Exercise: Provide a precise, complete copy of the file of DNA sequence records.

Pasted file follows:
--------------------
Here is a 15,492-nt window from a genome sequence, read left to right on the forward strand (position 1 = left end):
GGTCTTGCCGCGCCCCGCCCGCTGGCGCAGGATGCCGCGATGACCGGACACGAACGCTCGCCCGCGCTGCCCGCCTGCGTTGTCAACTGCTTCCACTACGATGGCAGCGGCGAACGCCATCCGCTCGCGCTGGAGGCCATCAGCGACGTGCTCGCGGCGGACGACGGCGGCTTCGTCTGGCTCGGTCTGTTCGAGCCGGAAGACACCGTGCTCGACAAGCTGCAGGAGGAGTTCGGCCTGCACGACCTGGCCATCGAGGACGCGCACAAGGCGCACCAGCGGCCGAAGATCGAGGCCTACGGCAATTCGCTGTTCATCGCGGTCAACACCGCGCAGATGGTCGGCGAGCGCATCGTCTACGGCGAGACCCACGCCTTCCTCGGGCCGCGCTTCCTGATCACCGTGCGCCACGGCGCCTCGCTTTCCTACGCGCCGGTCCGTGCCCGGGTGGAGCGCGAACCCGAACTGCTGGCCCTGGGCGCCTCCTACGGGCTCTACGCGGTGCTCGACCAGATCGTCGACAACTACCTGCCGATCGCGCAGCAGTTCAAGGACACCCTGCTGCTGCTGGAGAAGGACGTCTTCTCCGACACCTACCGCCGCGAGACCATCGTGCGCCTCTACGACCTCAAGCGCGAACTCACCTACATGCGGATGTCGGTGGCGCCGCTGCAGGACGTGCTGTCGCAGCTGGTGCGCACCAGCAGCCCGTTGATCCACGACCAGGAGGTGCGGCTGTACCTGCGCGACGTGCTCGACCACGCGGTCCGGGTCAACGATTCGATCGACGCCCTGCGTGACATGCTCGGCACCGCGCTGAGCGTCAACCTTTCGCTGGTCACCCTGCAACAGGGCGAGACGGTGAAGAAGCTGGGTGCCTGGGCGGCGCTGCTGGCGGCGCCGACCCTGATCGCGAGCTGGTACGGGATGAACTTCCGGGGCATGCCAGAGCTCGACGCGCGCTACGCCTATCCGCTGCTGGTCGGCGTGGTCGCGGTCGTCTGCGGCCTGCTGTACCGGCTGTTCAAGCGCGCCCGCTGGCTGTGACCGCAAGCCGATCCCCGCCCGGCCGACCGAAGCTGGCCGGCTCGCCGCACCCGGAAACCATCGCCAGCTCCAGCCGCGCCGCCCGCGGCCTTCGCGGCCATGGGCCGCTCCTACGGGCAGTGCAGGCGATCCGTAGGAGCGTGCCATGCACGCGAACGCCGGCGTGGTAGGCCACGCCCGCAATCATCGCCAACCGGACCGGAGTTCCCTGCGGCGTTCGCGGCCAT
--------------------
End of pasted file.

Here is a 15,492-nt window from a genome sequence, read left to right on the forward strand (position 1 = left end):
GGTCTTGCCGCGCCCCGCCCGCTGGCGCAGGATGCCGCGATGACCGGACACGAACGCTCGCCCGCGCTGCCCGCCTGCGTTGTCAACTGCTTCCACTACGATGGCAGCGGCGAACGCCATCCGCTCGCGCTGGAGGCCATCAGCGACGTGCTCGCGGCGGACGACGGCGGCTTCGTCTGGCTCGGTCTGTTCGAGCCGGAAGACACCGTGCTCGACAAGCTGCAGGAGGAGTTCGGCCTGCACGACCTGGCCATCGAGGACGCGCACAAGGCGCACCAGCGGCCGAAGATCGAGGCCTACGGCAATTCGCTGTTCATCGCGGTCAACACCGCGCAGATGGTCGGCGAGCGCATCGTCTACGGCGAGACCCACGCCTTCCTCGGGCCGCGCTTCCTGATCACCGTGCGCCACGGCGCCTCGCTTTCCTACGCGCCGGTCCGTGCCCGGGTGGAGCGCGAACCCGAACTGCTGGCCCTGGGCGCCTCCTACGGGCTCTACGCGGTGCTCGACCAGATCGTCGACAACTACCTGCCGATCGCGCAGCAGTTCAAGGACACCCTGCTGCTGCTGGAGAAGGACGTCTTCTCCGACACCTACCGCCGCGAGACCATCGTGCGCCTCTACGACCTCAAGCGCGAACTCACCTACATGCGGATGTCGGTGGCGCCGCTGCAGGACGTGCTGTCGCAGCTGGTGCGCACCAGCAGCCCGTTGATCCACGACCAGGAGGTGCGGCTGTACCTGCGCGACGTGCTCGACCACGCGGTCCGGGTCAACGATTCGATCGACGCCCTGCGTGACATGCTCGGCACCGCGCTGAGCGTCAACCTTTCGCTGGTCACCCTGCAACAGGGCGAGACGGTGAAGAAGCTGGGTGCCTGGGCGGCGCTGCTGGCGGCGCCGACCCTGATCGCGAGCTGGTACGGGATGAACTTCCGGGGCATGCCAGAGCTCGACGCGCGCTACGCCTATCCGCTGCTGGTCGGCGTGGTCGCGGTCGTCTGCGGCCTGCTGTACCGGCTGTTCAAGCGCGCCCGCTGGCTGTGACCGCAAGCCGATCCCCGCCCGGCCGACCGAAGCTGGCCGGCTCGCCGCACCCGGAAACCATCGCCAGCTCCAGCCGCGCCGCCCGCGGCCTTCGCGGCCATGGGCCGCTCCTACGGGCAGTGCAGGCGATCCGTAGGAGCGTGCCATGCACGCGAACGCCGGCGTGGTAGGCCACGCCCGCAATCATCGCCAACCGGACCGGAGTTCCCTGCGGCGTTCGCGGCCAT